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Issue No. 293 20 December 2005  

Waves of Destruction
2005 was the year book-ended by two waves of destruction - the first causing untold suffering across the Indian Ocean; the second reawakening our darker angels on beaches closer to home.


Interview: Back to the Future
James Gallaway collars Unions NSW secretary, John Robertson, on threats, challenges and opportunities.

Unions: A Real Page Turner
Jim Marr glances through Workers Online’s 2005 news stories and finds there is more one way to skin a Rat

Industrial: The Pin-Striped Union
Rachael Osman-Chin profiles a white collar union that is having some almighty blues.

International: Around The World In 365 Days
It was a year of online activism, as LabourStart's Eric Lee reports

Legends: Terrific, Tommy
Jim Marr tackles a champion.

Your Rights At Work: Worth Fighting For
The Your Rights At Work campaign has been a big part of this year and, as Phil Doyle reports, it is making a difference.

Politics: The Year That Was
Frank Stillwell looks at year that saw the politics of fear; and finds many reasons to be very afraid.

Economics: Master and Servant Revisited
Evan Jones asks if the Neo Liberals are taking us back to the future

Culture: 2005: The Year of Living Repetitively
Nathan Brown ignores Oasis and decides to look back in anger after all

Bad Boss: The Bottom Ten
Nathan Brown digs through his voluminous dirt files and comes up with the top 10 grubs of the year.

Religion: Hymns from a Different Song Sheet
James Gallaway on the Way, the Truth and life according to Brian.


 Melbourne Burns AWAs

 Corporates Defend Costello

 Speaker Won't Talk

 Bank Pays on Dodgy Contracts

 Plan to Save Jobs

 Harper's Bizarre Excuse for Failure

 It's Not Fair: Business

 Workers Walk As Warnings Wiped

 Teenager Hit With Shrapnel

 Pay Day “Unlawful”

 Tassie Rail Win

 Professionals Fear for Their Kids

 Boss Pings Rorters Charter

 New Ways to Take a Share

 An Hour of Need

 Boeing Steals Christmas

 Trouble at the Mill

 Activists What's On


The Crystal Ball
Workers Online consults a raft of leading psychics to find out what readers can look forward to in 2006.

The Soapbox
The Things People Say
It was a year of quotable quotes, reports Phil Doyle.

The Westie Wing
Ian West checks the rear vision mirror on 2005, and plants his foot down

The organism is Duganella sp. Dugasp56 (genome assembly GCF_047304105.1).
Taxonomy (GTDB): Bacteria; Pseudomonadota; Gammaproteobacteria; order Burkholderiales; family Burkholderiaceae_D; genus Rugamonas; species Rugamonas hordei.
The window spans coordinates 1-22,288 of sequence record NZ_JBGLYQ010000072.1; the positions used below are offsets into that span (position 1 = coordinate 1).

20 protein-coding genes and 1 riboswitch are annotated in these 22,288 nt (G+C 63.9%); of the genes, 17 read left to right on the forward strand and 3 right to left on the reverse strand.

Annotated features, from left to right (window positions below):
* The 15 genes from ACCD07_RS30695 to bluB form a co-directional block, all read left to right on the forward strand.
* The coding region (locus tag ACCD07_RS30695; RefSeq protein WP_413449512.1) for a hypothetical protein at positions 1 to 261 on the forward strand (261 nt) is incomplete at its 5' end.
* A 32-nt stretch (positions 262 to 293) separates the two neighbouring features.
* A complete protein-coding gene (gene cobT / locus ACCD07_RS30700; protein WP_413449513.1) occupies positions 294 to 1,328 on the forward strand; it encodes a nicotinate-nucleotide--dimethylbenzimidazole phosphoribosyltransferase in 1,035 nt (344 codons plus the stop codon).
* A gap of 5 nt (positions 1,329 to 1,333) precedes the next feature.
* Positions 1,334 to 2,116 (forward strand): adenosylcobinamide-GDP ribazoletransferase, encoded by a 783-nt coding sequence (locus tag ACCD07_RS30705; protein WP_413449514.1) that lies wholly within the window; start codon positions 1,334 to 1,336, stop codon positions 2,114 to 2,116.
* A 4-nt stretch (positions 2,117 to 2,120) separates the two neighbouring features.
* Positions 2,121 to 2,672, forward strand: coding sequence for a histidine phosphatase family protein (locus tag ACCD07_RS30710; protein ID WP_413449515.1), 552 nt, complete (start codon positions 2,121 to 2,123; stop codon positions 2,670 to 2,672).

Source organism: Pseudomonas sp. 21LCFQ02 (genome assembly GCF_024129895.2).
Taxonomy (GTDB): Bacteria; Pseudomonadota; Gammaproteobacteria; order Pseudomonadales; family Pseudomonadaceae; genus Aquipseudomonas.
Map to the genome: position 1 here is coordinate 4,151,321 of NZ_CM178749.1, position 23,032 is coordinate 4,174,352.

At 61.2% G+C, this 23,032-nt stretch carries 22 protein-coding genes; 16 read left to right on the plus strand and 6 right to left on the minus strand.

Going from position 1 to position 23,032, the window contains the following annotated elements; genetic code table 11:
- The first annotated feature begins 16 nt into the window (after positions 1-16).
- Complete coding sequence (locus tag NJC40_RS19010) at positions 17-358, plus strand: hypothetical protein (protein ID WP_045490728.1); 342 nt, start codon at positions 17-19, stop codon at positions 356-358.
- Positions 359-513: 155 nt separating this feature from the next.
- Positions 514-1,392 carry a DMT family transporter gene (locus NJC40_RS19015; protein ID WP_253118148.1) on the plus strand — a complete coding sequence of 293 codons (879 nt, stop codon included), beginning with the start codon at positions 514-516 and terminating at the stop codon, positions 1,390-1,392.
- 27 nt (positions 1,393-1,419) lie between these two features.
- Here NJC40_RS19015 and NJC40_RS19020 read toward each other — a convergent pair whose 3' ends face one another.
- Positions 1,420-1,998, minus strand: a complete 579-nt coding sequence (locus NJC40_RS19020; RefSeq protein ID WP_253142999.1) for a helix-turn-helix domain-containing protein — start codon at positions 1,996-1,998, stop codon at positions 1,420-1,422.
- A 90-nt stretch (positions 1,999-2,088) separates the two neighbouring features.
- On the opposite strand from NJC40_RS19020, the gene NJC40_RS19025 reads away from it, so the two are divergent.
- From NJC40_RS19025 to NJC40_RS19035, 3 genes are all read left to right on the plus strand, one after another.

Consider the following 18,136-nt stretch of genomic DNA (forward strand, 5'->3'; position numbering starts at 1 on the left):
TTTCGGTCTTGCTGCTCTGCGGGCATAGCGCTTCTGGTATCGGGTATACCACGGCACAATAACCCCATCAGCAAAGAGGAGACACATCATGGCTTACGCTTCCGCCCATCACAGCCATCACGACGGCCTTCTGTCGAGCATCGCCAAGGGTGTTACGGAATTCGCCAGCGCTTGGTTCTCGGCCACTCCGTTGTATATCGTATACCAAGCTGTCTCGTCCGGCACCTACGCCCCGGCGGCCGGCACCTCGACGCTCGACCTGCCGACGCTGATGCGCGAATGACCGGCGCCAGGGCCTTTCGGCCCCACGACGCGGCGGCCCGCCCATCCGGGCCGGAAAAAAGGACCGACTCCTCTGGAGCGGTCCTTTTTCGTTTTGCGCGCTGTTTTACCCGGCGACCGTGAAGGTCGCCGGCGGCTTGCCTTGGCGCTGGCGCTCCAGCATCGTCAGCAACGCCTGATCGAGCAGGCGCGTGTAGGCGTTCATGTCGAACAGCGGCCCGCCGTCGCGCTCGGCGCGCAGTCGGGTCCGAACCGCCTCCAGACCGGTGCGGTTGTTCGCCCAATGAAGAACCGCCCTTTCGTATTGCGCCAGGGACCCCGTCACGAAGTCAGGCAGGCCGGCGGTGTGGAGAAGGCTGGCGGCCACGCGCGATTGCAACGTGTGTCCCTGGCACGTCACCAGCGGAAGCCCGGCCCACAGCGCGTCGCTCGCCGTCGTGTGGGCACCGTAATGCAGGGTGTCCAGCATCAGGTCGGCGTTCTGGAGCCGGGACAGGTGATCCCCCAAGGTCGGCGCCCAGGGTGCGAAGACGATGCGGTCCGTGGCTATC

The Locker Room
The 2005 Workers Online Sports Awards
After years of being overlooked by selectors at club, representative and national levels, Phil Doyle and Jim Marr, agreed to hand out our 2005 sports gongs.

Postcard from East Timor
In East Timor entertainment also spreads an important message into the community

 Pension Pinching
 Free to Rat
 Tax Cuts and Cockroaches
 Proportion, Not Distortion
 Corp That!
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Plan to Save Jobs

Unions, employers and state governments will join forces in a bid to save 1100 jobs a week.

The three groups will work towards a manufacturing plan in response to the loss of 1178 jobs a week since the Howard Government came to office.

AMWU National President Julius Roe said manufacturing groups were forced to take the initiative because the Howard Government had ignored the decline of Australian industry.

"For the first time in more than 10 years we have a national tripartite partnership of employers, government and unions to deal with promotion of the manufacturing industry and to produce a plan to defend jobs," Roe said.

The plan, made at the National Manufacturing Summit in December, will seek to capitalise on Australia's strengths in the industry, as well as encourage the development of Australia's skills base.

The Strategic Action Plan is due to be completed by September 2006.

Other summit also agreed to:

o the commitment of the three groups to continue discussion in an ongoing national forum;

o a commitment that state manufacturing ministers will meet at least once a year to oversee the implementation of strategies and to identify areas that need to be addressed; and

o the encouragement of the involvement of the Commonwealth Government in developing the plan.

The summit was optimistic about Australia's ability to compete globally, noting the nation's capacity to manufacture specialist, short-run or niche products.

Although the summit brought together key players from around the country, the Commonwealth Government was a notable absence.

Roe said that while the non-attendance of the Federal Government had let down workers and the Australian economy, it would eventually be forced to respond.

"We want the Federal Government to join the national manufacturing forum; we want them to join in the development of an action plan, and to adopt the outcomes of deliberations."

Roe said the AMWU would continue to work on three levels to ensure jobs in manufacturing were protected. These were negotiating with employers, campaigning to improve policy and to work co-operatively with other interested groups, of which the summit was an example.


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